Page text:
By Joe Giglio
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As the New York Jets invade Cortland, N.Y., for training camp, there is a noticeably different theme around the franchise than in any of Rex Ryan’s previous camps. Gone is the new vibe and excitement of a regime change in 2009, the championship expectations of 2010, the hangover heading into 2011 or the Tim Tebow circus of 2012.
In their place, uncertainty lies. From roster turnover to the departure of Darrelle Revis to the arrival of Geno Smith to the calm, collected demeanor of John Idzik, the New York Jets are a markedly different football team that at any point since Ryan became the head coach in 2009.
With the continuity of roster cohesion and winning football long gone, Ryan, in the midst of coaching in New York as a lame duck, has chosen to go back to his defensive roots.
Normally, with a different team, in a different year, this would be cause for Ryan fodder, but it’s the right thing for him and the 2013 New York Jets.
The roster assembled in Cortland doesn’t need Ryan to spend time being something that he isn’t. In other words, it’s in the best interest of Jets fans if Ryan drops the charade of becoming a true well-rounded head football coach.
That’s not who he is, not who he was when the Jets were successful and not what the 2013 team needs. To put it bluntly, Ryan is a glorified defensive coordinator. While that may feel like an insult hurled at a head coach who took his team to back-to-back AFC championship games, it’s not.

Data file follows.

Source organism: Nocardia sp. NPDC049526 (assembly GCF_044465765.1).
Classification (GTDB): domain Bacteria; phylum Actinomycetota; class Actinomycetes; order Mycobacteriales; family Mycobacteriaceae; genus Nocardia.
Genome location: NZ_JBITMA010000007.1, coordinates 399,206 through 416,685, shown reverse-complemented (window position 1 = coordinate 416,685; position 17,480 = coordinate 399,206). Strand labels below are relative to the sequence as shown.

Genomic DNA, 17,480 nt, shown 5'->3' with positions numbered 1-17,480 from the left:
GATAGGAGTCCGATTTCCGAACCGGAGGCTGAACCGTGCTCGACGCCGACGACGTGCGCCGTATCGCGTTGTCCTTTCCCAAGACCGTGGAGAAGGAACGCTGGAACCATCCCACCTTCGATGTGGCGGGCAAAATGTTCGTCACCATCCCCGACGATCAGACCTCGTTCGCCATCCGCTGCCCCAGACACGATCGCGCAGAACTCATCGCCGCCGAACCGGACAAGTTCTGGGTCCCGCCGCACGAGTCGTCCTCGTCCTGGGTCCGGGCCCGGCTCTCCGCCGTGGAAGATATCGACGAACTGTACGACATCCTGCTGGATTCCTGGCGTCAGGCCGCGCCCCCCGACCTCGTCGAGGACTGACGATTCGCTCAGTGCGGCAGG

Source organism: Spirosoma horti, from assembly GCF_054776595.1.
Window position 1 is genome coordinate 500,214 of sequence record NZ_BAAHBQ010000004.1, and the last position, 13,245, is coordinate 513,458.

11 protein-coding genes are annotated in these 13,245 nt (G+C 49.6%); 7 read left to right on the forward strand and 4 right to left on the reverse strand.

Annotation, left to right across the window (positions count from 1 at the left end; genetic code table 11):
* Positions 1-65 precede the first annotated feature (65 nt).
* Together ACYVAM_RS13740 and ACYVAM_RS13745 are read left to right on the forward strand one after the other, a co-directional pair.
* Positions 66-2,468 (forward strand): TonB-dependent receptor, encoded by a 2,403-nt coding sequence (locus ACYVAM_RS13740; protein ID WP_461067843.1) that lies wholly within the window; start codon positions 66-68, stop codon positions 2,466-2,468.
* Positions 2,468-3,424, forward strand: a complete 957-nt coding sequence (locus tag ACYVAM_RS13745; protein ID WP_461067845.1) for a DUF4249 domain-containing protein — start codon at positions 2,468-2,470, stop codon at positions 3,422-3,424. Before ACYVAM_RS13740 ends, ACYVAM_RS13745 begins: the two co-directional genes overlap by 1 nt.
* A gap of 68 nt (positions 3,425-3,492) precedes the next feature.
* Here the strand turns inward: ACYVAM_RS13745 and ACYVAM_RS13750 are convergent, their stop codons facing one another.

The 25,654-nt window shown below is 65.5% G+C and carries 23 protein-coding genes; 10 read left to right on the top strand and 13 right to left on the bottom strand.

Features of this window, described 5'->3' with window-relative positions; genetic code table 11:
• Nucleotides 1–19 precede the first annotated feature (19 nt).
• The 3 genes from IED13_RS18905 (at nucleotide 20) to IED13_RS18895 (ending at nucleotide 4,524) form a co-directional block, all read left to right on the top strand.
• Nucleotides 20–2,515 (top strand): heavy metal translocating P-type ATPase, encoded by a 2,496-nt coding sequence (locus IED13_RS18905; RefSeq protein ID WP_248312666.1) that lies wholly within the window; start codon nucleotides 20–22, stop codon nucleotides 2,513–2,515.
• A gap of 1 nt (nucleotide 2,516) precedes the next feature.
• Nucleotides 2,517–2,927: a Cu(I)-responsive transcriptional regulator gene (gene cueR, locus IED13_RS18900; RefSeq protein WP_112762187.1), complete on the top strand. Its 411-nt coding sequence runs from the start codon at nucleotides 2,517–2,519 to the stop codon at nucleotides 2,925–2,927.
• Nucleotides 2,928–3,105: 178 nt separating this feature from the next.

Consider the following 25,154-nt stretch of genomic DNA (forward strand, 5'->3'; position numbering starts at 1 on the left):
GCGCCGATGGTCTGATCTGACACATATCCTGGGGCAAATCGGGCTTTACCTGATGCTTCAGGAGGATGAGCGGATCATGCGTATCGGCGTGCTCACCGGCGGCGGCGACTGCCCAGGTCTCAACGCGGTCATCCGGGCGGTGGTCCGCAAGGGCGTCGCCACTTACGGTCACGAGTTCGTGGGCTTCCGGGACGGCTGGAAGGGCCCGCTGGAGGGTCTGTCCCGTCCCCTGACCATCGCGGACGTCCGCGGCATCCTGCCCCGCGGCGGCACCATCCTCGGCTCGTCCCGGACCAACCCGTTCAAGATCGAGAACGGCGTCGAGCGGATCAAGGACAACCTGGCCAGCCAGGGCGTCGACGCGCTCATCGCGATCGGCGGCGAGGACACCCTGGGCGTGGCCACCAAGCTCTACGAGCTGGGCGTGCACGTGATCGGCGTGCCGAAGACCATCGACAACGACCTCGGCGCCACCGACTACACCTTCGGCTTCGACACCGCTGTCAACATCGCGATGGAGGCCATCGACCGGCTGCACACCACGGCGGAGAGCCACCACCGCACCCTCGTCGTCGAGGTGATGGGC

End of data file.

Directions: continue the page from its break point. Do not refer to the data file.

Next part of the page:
If the 2013 Jets are to exceed expectations and become a decent football team, Ryan should dive back towards his roots. When factoring in the loss of Revis and young, talented additions to the defensive side of the ball in the draft, Ryan has a new, hungry group to mold into a dominant outfit.
Many NFL fans and analysts believe that Ryan is a dead man walking, destined to go down with the ship in 2013. If that’s his fate, there is no shame in going down with his fastball.
For Ryan to take the podium everyday in Cortland and spew rhetoric about becoming a better all-around coach would be nothing more than lip service to the media and football community in this town. If Ryan and this Jets team overachieves, the route and map used to achieve success won’t matter.
Last summer, we heard about a complete head football coach who sat in on offensive meetings and became involved in the offensive game plan. By December, through the fault of coaching and personnel, the Jets showcased one of the worst offensive units in the sport.
Less is more, Ryan.
Instead of becoming a complete football coach, dance with what brought you to this level: defense.
If the team is successful on the back of a dominant defense once again, the results will be the only talking point New York is interested in.
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